Nutrient stewardship program well-received

Industry-driven 4R program provides the flexibility and rigor needed to earn the trust of nutrient service providers, farmers and policymakers.

The country's first 4R Nutrient Stewardship Certification Program has been so well received in the Western Lake Erie Basin (WLEB) that it's become a model for other regions where farmers are increasingly challenged to balance rising input costs, increasing demand for higher yields, and the drive to be good stewards of America's lands and waters.

The 4Rs provide a framework to achieve cropping system goals by applying the right fertilizer source at the right rate, at the right time, in the right place. Currently, 34 nutrient service providers-with influence over 2.7 million acres of cropland-have become certified through the program.

"As we look to expand the implementation and adoption of 4R practices throughout the United States, it is crucial to have a proven strategy that can serve as a model for future efforts in other geographies," said Lara Moody, senior director of stewardship & sustainability at The Fertilizer Institute. "The 4R Certification Program in the Western Lake Erie Basin provides the flexibility and rigor needed to earn the trust of nutrient service providers, farmers, and policymakers."

A key factor to success, as explained in a recent article in the Journal of Great Lakes Research, is the support of a broad collation of regional stakeholders who recognize the significance of improved nutrient management as part of a comprehensive solution to water quality issues, such as the harmful algal blooms in Lake Erie. The article, Building Partnerships to Scale Up Conservation: 4R Nutrient Stewardship Certification Program in the Lake Erie Watershed, was authored by The Nature Conservancy, Ohio AgriBusiness Association, The Andersons, Inc., and The Fertilizer Institute and provides a roadmap for others interested in establishing similar 4R certification programs.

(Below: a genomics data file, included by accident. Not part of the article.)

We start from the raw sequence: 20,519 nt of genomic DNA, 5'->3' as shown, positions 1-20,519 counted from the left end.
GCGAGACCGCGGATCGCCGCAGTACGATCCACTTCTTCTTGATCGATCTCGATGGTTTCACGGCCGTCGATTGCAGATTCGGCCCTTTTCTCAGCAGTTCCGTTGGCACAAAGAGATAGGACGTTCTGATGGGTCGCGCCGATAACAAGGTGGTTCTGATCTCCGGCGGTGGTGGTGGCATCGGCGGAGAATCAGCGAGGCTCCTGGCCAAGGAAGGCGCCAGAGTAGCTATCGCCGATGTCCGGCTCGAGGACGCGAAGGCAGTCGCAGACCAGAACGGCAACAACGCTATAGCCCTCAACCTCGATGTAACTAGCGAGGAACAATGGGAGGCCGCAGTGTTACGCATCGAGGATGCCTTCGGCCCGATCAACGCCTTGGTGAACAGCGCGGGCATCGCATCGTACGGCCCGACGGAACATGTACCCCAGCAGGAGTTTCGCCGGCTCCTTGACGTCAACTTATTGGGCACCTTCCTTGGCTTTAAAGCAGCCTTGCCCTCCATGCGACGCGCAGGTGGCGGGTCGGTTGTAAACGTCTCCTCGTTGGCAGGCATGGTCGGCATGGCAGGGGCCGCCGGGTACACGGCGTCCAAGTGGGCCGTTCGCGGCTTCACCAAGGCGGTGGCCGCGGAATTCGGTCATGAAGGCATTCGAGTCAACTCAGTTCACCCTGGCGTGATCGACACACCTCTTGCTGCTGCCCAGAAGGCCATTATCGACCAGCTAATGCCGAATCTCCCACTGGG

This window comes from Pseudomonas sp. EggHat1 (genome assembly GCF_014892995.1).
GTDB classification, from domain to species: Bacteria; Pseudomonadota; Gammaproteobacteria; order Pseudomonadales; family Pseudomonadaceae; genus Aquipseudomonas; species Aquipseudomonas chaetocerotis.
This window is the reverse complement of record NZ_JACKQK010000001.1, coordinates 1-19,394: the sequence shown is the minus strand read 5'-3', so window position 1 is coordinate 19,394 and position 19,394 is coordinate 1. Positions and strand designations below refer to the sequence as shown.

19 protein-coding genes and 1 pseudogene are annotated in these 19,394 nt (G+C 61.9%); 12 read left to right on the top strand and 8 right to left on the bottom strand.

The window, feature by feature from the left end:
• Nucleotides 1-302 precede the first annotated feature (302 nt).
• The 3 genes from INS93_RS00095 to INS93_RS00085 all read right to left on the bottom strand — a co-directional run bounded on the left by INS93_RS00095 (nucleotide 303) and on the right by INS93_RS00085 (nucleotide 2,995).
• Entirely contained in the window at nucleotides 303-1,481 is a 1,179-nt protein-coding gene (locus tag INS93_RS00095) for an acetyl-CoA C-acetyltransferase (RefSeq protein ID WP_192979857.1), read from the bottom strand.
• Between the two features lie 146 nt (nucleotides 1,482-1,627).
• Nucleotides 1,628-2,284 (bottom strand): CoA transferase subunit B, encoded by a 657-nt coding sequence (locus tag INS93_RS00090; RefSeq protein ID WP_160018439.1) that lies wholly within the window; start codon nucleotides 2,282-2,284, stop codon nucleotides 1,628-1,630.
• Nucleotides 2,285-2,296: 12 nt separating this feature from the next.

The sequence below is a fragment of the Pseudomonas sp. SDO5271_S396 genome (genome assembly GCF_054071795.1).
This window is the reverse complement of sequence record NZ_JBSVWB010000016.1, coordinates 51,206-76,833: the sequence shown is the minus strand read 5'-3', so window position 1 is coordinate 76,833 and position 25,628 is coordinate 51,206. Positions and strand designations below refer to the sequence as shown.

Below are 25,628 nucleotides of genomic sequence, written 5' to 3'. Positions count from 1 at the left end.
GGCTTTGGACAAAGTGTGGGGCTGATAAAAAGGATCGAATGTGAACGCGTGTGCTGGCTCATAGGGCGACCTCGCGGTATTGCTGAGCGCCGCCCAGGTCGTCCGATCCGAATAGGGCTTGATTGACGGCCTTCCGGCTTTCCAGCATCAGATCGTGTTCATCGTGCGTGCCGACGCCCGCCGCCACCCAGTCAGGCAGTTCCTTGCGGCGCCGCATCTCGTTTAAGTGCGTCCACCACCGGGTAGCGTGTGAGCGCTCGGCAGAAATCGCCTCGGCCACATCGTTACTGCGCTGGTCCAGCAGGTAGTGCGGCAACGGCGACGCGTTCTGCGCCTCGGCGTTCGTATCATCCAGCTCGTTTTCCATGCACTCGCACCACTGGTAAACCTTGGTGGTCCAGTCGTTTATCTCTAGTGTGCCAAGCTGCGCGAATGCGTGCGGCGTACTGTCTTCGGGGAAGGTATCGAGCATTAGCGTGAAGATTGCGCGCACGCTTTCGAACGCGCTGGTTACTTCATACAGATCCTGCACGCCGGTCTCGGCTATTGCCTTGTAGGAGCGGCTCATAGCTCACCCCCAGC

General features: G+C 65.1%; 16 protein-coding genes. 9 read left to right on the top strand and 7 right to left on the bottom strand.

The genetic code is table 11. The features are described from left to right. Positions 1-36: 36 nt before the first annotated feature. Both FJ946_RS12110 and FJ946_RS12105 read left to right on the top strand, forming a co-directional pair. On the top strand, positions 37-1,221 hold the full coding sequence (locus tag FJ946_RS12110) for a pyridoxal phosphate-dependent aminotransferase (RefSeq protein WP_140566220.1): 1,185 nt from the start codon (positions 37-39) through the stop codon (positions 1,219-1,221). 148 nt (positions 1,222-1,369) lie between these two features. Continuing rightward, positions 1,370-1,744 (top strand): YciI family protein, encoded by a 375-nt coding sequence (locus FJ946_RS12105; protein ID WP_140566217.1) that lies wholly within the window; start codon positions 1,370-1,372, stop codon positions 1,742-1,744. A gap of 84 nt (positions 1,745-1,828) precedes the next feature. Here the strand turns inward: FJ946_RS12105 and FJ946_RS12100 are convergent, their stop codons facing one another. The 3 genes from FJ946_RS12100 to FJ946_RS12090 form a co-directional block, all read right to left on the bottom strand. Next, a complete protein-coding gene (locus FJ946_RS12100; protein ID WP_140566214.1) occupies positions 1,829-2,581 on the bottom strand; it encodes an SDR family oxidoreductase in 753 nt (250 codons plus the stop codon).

"The success of the 4R Nutrient Stewardship Certification Program in the Lake Erie Basin has opened dialogue and opportunities to start similar programs in other areas of the country," said Carrie Vollmer-Sanders, nutrient stewardship manager for The Nature Conservancy and co-chair of the 4Rs Nutrient Stewardship Certification Council. "With support from agriculture retailers, we have an opportunity to help farmers manage their croplands for higher productivity, with less cost, and with a lasting impact on the waters we all value and rely on,"

In 2012, a diverse group of stakeholders from the business, government, academia and NGO sectors came together to develop a set of standards that would form the foundation for 4R Nutrient Stewardship Certification Program, which began in 2014. The voluntary program uses third-party auditors to certify nutrient service providers who provide nutrient management recommendations to thousands of farmers.

The certification program has impacted 35% of the farmland in the WLEB, accounting for more than 5,600 farmers. An additional 37 service providers have committed to participating in the program. Furthermore, the program had an unintended, but beneficial influence on statewide policy in Ohio when the general assembly included two of the well-supported certification criteria into legislation that was signed into law in April 2015.

The concept of 4R Nutrient Stewardship was developed by the International Plant Nutrition Institute, Fertilizer Canada, and The Fertilizer Institute. Learn more at nutrientstewardship.org.

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